Throughout the 60s, Ed worked regularly with Koffman, Phil Nimmons, Rob McConnell and many other major figures of Canadian jazz. He was invited to be a founding member of Rob McConnell's Boss Brass in 1968 and played with that Grammy-winning world-class ensemble throughout its many incarnations, for more than thirty years. Ed Bickert became increasingly in demand as a session guitarist, and in 1974, on the recommendation of the legendary Jim Hall, the equally legendary Paul Desmond sought out Ed to form a performing quartet, marking Desmond's return to the musical stage after an absence of seven years. Desmond, a jazz star who had seen the world and played with the best, was utterly blown away by Ed's playing, and determined to record with him - this marked Ed's first session for an American label, which subsequently resulted in his wide, international exposure. During the next three years (Desmond's last), The Desmond-Bickert Quartet" performed frequently, and happily, many of these gigs were recorded. Without a doubt, Paul and Ed brought out the best in each other, and their records together constitute a profound high-water mark in jazz.
In 1979, Ed recorded a duo album with his fellow Desmond Quartet alumnus, multi-instrumentalist Don Thompson. It was no surprise that the album won the 1980 Juno Award for Best Jazz Recording of the Year". Throughout the 80s, Ed continued to work regularly with Koffman and McConnell, and performed on an array of CBC and other Canadian produced variety shows. In addition, at this time he also signed with the late Carl Jefferson's California-based, award winning CONCORD JAZZ record label, which added to even greater exposure for Ed in the United States. While recording for Concord Jazz, he frequently backed up Rosemary Clooney, toured with the Concord Jazz All-Stars, and (finally) began to regularly record as a session leader". In 1983, Ed also became co-leader of a dual-guitar quartet with Lorne Lofsky, an arrangement that lasted for a decade.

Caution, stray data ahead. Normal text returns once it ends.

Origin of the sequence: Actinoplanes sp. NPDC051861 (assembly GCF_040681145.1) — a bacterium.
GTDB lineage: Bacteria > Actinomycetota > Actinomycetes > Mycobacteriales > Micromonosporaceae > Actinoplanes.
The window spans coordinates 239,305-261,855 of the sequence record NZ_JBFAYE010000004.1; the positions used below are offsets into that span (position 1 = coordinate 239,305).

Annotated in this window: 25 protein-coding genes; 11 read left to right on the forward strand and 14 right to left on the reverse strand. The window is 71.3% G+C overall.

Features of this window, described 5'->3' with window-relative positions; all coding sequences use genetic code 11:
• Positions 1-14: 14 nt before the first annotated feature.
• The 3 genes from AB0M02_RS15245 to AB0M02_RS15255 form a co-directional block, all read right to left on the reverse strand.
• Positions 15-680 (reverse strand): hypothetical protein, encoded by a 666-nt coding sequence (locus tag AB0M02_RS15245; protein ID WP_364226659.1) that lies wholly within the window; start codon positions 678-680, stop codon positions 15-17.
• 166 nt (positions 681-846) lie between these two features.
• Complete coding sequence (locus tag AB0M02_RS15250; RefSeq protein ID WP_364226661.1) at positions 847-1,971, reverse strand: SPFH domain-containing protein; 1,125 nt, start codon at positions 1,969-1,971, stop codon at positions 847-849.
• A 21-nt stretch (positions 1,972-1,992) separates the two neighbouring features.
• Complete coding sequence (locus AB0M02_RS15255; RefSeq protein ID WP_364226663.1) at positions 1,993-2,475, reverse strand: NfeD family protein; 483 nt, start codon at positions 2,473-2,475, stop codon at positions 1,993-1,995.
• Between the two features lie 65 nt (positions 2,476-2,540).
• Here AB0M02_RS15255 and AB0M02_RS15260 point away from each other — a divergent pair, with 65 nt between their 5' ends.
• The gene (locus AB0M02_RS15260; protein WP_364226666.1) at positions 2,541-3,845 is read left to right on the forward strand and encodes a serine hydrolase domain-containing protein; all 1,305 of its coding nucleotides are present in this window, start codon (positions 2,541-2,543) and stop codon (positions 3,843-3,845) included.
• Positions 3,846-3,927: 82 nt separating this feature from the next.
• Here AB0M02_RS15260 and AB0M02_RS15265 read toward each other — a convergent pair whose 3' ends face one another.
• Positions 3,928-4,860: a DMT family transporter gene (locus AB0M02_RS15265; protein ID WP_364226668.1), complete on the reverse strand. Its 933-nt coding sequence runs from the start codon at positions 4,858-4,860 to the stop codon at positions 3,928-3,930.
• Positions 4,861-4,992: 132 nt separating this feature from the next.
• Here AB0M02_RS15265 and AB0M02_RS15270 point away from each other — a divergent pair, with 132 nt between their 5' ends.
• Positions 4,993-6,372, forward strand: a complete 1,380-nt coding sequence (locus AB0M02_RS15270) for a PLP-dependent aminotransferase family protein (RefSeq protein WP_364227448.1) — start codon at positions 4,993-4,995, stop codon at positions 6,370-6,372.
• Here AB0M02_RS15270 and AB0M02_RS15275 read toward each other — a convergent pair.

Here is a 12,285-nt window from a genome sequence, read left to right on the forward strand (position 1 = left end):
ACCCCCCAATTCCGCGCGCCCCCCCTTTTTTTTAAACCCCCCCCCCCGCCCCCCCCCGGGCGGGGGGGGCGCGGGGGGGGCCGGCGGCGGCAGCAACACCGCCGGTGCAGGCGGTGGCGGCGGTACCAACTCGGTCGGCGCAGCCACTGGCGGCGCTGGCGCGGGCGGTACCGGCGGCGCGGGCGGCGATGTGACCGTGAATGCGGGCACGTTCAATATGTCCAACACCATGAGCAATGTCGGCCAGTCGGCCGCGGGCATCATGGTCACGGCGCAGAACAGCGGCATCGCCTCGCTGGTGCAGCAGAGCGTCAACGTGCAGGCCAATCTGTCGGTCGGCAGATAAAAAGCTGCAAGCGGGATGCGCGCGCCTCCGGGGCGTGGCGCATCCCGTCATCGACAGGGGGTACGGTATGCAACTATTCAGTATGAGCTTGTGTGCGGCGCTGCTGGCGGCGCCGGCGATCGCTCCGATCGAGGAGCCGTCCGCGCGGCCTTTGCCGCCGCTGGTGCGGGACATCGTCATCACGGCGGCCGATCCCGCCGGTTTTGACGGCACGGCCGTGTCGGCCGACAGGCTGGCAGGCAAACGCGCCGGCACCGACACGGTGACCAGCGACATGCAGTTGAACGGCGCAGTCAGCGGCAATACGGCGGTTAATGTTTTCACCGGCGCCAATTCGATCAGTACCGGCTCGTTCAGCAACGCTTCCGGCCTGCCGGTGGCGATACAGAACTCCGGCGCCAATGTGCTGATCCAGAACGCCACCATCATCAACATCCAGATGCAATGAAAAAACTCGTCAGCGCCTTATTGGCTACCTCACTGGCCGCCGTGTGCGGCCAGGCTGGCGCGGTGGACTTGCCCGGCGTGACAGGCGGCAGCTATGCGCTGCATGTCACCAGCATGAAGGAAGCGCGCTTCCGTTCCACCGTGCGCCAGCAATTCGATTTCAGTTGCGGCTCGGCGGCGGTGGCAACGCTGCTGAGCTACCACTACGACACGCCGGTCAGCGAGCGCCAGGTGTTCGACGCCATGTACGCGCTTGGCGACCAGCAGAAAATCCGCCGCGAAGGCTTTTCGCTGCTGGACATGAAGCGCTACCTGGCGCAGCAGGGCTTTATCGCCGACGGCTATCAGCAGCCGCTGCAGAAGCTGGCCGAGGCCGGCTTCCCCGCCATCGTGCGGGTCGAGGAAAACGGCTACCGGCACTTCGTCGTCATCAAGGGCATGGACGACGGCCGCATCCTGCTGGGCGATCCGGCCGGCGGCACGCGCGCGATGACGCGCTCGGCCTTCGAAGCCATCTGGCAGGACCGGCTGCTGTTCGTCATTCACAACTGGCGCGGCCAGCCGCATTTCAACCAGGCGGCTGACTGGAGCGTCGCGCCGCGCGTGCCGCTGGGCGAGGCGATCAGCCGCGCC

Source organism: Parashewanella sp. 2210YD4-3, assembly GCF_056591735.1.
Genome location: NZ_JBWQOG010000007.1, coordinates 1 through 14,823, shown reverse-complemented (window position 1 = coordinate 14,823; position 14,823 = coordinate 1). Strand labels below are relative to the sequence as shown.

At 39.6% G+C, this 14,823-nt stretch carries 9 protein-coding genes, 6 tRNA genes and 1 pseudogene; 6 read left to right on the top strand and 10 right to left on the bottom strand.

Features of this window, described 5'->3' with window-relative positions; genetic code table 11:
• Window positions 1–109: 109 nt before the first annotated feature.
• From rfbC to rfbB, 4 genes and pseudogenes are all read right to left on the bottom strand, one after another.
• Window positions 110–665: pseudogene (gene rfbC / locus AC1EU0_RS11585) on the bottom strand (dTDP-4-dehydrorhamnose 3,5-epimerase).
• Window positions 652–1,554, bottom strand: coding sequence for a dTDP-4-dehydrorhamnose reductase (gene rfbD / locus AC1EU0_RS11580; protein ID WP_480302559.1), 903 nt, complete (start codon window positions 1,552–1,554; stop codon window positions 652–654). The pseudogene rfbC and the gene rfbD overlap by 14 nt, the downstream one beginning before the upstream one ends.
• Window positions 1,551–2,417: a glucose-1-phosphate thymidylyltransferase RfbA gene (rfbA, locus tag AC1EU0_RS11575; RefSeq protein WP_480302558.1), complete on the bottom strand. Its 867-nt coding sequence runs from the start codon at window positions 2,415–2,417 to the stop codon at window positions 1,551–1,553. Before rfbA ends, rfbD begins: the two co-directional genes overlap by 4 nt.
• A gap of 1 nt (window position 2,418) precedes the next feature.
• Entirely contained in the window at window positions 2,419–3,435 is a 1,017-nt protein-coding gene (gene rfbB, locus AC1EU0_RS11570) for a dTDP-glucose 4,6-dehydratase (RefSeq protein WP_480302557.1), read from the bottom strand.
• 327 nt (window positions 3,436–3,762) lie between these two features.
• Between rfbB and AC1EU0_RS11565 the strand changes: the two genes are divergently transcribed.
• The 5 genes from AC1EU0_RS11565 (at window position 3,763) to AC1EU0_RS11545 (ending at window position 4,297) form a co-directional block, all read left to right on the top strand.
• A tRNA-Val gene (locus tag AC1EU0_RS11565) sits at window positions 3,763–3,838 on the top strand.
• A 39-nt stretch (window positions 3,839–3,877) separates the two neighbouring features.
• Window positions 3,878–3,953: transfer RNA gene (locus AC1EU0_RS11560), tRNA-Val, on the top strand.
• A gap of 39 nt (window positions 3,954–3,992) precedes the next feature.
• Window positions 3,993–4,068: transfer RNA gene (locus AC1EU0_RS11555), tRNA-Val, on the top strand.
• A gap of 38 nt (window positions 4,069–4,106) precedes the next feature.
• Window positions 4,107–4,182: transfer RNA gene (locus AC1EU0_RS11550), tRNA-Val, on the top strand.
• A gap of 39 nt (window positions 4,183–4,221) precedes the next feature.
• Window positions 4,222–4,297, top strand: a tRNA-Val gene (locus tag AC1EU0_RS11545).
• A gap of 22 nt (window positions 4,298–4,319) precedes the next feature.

In the 90s, Ed performed unstoppably — working with Canada's jazz élite, hotly sought after by fellow musicians, but shunning the limelight - playing like God on that same old, worn, creamy-yellow Telecaster.On January 7, 1997, our Governor-General (Her Majesty Queen Elizabeth II's representative in Canada) appointed Ed as a Member of the Order of Canada. This is Canada's highest civilian honour, and was presented in recognition of his distinguished service" to Canadian music. No doubt, Ed greeted the news of his prestigious award with a aw shucks" worthy of Gary Cooper.
Following the untimely passing of his beloved wife, Madeleine, Ed stepped out of the spotlight, and began a well-deserved hiatus, which eventually morphed into his professional retirement. Although no longer performing, Ed continues to be an international inspiration and influence for generations of jazz musicians. In addition to his support of young jazz guitarists, instrumentalists and vocalists, Ed is also a proud father of four children, and a doting grandfather.